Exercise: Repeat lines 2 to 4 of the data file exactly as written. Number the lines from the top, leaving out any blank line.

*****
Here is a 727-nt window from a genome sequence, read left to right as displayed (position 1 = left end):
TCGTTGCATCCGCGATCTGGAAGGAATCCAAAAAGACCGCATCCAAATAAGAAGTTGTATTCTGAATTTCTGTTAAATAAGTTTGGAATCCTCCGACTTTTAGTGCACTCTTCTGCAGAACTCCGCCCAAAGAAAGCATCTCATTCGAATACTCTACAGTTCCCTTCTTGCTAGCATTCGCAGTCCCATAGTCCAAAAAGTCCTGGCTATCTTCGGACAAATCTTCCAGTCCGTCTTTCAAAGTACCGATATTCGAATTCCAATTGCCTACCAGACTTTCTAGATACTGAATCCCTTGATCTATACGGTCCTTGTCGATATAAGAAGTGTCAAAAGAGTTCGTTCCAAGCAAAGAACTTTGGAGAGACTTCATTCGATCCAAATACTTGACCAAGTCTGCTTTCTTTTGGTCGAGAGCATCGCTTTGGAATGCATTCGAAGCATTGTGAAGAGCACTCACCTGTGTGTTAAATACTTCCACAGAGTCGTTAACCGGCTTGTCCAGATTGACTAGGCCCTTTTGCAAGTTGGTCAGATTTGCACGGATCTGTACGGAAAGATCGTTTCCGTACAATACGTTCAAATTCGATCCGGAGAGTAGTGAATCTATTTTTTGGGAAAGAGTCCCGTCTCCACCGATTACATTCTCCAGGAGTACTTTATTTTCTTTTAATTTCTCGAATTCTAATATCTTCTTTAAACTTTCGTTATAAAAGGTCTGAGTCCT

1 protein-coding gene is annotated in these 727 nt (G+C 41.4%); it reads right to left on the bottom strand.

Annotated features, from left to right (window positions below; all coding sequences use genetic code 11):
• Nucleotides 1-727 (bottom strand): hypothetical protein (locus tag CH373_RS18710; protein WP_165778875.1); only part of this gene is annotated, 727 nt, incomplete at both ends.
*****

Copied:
TCGTTGCATCCGCGATCTGGAAGGAATCCAAAAAGACCGCATCCAAATAAGAAGTTGTATTCTGAATTTCTGTTAAATAAGTTTGGAATCCTCCGACTTTTAGTGCACTCTTCTGCAGAACTCCGCCCAAAGAAAGCATCTCATTCGAATACTCTACAGTTCCCTTCTTGCTAGCATTCGCAGTCCCATAGTCCAAAAAGTCCTGGCTATCTTCGGACAAATCTTCCAGTCCGTCTTTCAAAGTACCGATATTCGAATTCCAATTGCCTACCAGACTTTCTAGATACTGAATCCCTTGATCTATACGGTCCTTGTCGATATAAGAAGTGTCAAAAGAGTTCGTTCCAAGCAAAGAACTTTGGAGAGACTTCATTCGATCCAAATACTTGACCAAGTCTGCTTTCTTTTGGTCGAGAGCATCGCTTTGGAATGCATTCGAAGCATTGTGAAGAGCACTCACCTGTGTGTTAAATACTTCCACAGAGTCGTTAACCGGCTTGTCCAGATTGACTAGGCCCTTTTGCAAGTTGGTCAGATTTGCACGGATCTGTACGGAAAGATCGTTTCCGTACAATACGTTCAAATTCGATCCGGAGAGTAGTGAATCTATTTTTTGGGAAAGAGTCCCGTCTCCACCGATTACATTCTCCAGGAGTACTTTATTTTCTTTTAATTTCTCGAATTCTAATATCTTCTTTAAACTTTCGTTATAAAAGGTCTGAGTCCT

1 protein-coding gene is annotated in these 727 nt (G+C 41.4%); it reads right to left on the bottom strand.

Annotated features, from left to right (window positions below; all coding sequences use genetic code 11):